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Avera Medical Minute: Nursing students fitted for PPE, allowing them to work with COVID patients

Published: Jan. 12, 2021 at 6:07 PM CST
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SIOUX FALLS, S.D. (Dakota News Now) - While watching nursing students put on protective gear may looking confining, it actually brings them freedom. The freedom to work in a real hospital setting caring for COVID patients at Avera McKennan Hospital.

SDSU Nursing student Danielle Emmett was reassured by the tight fit.

“We basically try on our N-95 mask and then they spray some spray to make sure that none of that spray gets through the mask we can’t taste it, we can’t smell it. And they’ll test different sizes and make sure that you’re getting fit for the right one,” said Emmett.

Another student, Eastlyn Fell, hopes to work in the ER someday. Getting fitted for PPE brings her goal one step closer.

“I was expecting the hood to be a little bit bigger. It was pretty small, so I was getting a little nervous while in there and then I was just nervous that I wouldn’t have a mask that would fit. So it’s my biggest nerve when coming in,” said Fell.

Before the pandemic, Avera Director of Nursing Integration Darcy Sherman-Justice remembers how it was normal to have up to 400 nursing students on the Avera campus.

“With the COVID pandemic, nursing students were either furloughed from the clinical practice area or when they returned in June, they were not able to care for COVID patients,” said Sherman-Justice.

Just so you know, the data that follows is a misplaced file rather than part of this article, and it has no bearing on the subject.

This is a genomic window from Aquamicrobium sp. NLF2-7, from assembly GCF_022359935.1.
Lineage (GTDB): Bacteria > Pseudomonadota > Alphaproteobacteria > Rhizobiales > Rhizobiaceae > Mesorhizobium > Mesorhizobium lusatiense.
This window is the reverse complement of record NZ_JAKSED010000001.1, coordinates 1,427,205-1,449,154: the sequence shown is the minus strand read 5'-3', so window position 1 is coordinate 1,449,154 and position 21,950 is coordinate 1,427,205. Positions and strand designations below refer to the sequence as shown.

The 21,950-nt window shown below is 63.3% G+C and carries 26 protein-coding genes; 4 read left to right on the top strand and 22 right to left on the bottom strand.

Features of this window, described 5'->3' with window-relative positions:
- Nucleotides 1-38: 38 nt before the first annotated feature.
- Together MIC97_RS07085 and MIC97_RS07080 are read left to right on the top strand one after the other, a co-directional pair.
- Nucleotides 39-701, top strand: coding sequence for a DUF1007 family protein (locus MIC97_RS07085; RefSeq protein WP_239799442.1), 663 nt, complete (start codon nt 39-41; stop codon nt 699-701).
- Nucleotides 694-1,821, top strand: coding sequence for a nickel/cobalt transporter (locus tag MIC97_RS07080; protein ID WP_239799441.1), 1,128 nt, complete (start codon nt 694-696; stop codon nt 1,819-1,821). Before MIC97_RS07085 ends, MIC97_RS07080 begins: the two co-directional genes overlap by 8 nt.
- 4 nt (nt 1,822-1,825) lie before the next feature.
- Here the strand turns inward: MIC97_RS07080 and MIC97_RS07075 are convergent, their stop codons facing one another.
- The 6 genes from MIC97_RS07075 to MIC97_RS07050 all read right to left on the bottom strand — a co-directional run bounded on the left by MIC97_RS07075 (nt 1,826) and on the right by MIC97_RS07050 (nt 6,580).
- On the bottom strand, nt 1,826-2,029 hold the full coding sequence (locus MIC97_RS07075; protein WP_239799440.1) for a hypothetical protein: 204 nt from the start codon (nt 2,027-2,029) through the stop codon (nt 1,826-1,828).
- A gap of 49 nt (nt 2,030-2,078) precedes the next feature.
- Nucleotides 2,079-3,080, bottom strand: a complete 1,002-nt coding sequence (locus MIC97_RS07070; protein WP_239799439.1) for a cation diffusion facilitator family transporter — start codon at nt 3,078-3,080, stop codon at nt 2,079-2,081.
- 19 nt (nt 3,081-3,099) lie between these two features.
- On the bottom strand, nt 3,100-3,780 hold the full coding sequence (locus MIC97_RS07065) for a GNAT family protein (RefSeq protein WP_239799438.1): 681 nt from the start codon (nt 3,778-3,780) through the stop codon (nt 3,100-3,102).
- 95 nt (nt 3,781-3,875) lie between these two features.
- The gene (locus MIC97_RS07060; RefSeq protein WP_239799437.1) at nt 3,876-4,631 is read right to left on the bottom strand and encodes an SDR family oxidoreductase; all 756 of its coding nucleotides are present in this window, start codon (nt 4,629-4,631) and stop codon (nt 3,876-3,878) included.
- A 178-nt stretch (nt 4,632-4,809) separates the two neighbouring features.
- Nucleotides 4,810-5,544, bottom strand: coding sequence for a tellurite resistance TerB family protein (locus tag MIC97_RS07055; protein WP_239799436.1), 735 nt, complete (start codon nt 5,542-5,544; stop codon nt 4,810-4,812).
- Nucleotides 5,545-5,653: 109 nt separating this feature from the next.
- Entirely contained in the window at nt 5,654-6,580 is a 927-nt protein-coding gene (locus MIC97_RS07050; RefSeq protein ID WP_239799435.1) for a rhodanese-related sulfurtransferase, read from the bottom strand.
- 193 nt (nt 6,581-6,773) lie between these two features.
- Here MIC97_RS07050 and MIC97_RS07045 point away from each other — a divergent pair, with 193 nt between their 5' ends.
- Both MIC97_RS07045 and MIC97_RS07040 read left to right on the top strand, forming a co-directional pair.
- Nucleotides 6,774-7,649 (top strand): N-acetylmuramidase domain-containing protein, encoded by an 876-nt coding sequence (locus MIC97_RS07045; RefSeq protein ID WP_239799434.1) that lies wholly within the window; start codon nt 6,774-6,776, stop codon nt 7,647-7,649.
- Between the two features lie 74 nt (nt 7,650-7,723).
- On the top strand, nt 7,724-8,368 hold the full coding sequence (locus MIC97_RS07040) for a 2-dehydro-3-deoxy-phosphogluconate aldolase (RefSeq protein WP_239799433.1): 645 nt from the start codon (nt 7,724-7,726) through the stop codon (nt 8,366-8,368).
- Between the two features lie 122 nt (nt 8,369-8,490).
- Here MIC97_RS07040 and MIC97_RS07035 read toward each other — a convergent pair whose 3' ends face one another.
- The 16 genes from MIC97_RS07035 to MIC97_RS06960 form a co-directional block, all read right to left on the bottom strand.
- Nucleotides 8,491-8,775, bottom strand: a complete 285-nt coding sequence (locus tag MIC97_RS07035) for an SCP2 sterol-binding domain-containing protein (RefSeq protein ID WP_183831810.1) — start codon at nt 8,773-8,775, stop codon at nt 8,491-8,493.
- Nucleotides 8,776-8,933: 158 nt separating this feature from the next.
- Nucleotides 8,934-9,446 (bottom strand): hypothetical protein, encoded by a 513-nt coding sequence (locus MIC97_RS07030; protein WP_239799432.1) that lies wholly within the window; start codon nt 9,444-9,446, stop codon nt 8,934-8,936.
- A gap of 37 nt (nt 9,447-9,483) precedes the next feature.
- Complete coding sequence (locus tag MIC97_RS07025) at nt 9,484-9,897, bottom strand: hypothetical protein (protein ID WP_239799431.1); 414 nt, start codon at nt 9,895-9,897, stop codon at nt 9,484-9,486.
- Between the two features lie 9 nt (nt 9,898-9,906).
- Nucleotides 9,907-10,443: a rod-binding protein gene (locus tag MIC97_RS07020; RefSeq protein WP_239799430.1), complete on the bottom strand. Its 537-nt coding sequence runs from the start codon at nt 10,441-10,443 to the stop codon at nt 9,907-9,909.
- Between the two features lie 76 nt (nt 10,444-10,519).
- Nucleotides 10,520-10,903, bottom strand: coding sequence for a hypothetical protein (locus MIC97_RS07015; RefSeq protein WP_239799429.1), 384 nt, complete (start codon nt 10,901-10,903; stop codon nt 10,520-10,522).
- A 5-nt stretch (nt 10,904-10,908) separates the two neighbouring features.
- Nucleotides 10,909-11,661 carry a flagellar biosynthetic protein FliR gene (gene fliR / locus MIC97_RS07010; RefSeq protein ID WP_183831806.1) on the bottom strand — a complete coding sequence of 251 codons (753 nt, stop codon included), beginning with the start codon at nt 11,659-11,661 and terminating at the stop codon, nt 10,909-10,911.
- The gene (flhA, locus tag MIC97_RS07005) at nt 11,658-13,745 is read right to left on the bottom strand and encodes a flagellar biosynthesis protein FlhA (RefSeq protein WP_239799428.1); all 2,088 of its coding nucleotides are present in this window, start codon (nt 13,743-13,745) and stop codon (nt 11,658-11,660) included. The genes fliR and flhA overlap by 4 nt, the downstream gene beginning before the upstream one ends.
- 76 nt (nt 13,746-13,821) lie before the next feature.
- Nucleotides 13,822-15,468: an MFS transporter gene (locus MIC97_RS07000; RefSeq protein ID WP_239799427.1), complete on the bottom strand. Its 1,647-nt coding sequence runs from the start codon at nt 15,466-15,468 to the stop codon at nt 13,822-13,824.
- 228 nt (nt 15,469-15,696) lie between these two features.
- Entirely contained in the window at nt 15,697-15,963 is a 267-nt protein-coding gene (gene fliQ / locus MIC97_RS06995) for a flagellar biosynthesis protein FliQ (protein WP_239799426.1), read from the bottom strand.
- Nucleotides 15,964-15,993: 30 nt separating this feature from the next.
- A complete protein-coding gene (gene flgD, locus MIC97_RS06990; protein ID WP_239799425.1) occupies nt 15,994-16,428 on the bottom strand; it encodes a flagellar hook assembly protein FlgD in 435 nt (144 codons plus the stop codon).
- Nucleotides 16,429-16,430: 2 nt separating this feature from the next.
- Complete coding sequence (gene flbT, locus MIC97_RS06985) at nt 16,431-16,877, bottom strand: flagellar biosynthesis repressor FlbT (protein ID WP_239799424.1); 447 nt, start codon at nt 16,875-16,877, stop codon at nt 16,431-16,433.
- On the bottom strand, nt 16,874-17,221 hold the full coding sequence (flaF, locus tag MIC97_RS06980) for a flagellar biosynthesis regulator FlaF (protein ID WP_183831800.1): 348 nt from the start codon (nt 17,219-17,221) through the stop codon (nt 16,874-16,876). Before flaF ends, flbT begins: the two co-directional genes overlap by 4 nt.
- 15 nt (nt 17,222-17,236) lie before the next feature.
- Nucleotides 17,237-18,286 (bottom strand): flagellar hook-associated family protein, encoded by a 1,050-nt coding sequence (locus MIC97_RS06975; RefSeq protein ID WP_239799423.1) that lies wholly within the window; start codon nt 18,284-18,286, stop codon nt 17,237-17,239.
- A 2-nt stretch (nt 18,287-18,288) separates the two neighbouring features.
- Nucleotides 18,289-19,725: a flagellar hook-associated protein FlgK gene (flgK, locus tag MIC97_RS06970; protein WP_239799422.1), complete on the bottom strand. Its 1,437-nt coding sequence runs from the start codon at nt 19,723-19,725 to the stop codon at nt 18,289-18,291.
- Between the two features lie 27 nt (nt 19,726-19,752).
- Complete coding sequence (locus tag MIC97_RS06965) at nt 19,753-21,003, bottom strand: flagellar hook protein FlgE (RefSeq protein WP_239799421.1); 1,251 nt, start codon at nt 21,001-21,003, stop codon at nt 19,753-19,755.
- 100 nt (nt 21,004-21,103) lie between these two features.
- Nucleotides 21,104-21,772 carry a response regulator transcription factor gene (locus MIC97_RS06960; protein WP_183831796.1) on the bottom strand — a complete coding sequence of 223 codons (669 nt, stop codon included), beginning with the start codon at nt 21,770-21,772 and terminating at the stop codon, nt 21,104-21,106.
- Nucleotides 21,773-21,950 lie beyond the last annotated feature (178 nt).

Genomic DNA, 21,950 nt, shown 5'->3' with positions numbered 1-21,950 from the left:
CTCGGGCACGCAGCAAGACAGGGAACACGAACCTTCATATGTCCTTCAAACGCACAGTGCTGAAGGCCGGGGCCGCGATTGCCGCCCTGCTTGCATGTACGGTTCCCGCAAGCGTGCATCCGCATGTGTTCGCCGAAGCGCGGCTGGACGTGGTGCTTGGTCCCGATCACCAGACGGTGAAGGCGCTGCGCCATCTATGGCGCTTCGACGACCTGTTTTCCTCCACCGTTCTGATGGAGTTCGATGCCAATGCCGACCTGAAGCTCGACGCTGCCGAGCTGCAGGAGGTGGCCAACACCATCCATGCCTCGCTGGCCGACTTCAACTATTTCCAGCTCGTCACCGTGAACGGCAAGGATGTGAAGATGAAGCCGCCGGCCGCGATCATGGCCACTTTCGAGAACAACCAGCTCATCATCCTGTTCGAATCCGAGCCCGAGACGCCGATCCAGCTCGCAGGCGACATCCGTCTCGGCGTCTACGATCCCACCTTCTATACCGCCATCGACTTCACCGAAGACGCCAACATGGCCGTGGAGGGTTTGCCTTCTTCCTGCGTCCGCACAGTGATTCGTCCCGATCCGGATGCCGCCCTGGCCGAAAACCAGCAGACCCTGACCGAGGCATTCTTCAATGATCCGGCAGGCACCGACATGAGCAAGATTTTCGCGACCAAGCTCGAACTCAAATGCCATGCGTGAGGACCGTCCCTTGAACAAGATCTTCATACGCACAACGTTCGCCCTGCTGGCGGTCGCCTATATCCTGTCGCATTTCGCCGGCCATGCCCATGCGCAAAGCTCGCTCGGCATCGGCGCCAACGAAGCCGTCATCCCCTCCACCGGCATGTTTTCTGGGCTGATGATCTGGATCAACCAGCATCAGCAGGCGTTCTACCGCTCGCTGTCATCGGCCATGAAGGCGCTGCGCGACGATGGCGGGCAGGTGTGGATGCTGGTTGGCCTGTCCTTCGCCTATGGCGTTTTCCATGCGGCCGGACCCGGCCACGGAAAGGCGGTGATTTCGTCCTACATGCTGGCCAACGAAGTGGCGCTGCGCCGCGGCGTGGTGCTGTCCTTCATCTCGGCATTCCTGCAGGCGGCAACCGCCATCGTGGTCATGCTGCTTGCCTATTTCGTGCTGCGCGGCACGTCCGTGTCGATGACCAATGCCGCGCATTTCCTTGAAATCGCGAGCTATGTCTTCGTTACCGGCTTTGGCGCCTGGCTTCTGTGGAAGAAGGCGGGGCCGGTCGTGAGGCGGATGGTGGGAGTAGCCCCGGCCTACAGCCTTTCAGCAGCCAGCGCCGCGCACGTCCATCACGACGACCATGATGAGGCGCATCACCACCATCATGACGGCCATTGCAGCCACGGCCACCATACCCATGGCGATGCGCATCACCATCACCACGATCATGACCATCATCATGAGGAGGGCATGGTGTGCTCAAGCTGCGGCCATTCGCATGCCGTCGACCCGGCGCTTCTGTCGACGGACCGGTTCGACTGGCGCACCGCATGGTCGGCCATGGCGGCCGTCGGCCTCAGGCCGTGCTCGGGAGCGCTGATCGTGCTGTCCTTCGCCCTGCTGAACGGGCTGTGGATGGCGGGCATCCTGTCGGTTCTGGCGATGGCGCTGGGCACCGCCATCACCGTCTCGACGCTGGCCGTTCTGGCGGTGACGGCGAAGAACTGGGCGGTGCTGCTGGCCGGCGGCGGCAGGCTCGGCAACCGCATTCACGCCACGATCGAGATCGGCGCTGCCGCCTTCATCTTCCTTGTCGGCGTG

The protective gear enables the students to come back to many areas.

“In the intensive care unit in the emergency department our surgical trauma, cardiopulmonary, they really can care for COVID patients anywhere,” said Sherman-Justice.

The partnership allows learning in real-life medical situations, different from textbooks or in class.

“It is probably where you’ll learn the most so to really like take the privilege of the fact that we still get to be in clinical and we still get to be in the hospital and really take some time to learn from these nurses that are willing to teach you,” said Emmett.

“An opportunity for us in a big way. We get to work with COVID patients, just like we would when we actually start working as nurses so it’s very exciting to be able to do that,” said Fell.

Becoming a nurse during the pandemic can be seen as being at the right place, at the right time, to impact lives.

“It’s scary but it’s all very, very rewarding,” said Emmett.

“I just became a nurse because I want to help people and right now. COVID is the big thing going on in the country, so it’s just knowing that you’re doing what you want to do and it’s just helping people that need help,” said Fell.

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